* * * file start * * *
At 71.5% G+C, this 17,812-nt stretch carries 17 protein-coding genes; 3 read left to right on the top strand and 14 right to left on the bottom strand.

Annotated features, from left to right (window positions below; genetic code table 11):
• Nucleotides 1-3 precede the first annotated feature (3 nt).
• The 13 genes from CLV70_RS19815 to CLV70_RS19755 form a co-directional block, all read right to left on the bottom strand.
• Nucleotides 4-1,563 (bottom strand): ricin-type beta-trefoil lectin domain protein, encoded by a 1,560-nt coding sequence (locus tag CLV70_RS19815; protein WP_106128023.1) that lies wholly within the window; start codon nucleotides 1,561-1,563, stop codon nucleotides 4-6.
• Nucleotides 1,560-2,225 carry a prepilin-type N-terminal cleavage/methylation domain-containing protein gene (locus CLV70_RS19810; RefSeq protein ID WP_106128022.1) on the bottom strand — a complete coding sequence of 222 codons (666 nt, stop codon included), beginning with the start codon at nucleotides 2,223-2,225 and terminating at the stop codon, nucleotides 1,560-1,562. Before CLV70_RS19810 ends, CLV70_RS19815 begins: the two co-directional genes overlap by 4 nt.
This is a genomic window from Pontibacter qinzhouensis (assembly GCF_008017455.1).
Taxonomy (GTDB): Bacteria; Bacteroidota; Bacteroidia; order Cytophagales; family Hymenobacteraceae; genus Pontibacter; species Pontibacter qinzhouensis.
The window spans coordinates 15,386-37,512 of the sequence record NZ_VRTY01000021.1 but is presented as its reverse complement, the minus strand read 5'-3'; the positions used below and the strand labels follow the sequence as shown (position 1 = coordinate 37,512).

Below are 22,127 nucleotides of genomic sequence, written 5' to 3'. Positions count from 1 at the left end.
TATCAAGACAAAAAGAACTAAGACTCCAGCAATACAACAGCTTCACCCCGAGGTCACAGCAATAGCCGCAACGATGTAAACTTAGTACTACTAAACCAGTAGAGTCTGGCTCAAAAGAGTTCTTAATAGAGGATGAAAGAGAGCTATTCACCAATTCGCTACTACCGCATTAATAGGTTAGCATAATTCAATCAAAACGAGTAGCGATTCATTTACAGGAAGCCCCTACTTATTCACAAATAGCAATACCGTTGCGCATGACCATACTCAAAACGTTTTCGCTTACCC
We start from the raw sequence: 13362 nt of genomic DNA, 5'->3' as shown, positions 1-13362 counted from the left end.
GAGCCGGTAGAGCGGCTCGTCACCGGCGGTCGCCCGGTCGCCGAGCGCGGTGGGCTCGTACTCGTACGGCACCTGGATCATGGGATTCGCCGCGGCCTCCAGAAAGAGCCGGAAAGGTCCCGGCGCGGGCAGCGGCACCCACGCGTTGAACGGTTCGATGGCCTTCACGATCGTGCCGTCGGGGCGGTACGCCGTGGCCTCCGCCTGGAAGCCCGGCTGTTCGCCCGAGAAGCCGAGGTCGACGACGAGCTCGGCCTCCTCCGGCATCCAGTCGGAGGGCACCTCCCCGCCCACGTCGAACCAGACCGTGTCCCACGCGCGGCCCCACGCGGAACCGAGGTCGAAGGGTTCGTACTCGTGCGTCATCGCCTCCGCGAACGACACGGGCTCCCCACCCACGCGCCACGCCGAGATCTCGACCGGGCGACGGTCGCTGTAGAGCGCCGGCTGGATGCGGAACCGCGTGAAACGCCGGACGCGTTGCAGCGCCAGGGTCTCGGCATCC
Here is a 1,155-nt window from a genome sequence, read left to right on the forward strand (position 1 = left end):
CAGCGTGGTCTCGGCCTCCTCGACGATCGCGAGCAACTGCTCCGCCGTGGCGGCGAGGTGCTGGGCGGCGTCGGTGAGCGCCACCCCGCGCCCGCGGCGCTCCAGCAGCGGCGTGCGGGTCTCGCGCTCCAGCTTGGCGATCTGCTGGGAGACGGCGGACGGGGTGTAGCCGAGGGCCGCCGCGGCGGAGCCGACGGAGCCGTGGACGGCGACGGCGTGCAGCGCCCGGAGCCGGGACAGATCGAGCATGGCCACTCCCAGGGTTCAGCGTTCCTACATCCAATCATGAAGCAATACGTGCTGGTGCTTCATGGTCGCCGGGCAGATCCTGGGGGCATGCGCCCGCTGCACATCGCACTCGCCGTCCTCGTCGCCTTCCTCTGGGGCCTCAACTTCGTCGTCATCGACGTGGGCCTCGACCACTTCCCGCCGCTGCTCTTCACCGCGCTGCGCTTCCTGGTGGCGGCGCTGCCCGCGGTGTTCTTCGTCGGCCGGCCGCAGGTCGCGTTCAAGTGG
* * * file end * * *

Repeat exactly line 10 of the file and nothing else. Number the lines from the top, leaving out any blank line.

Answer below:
Below are 22,127 nucleotides of genomic sequence, written 5' to 3'. Positions count from 1 at the left end.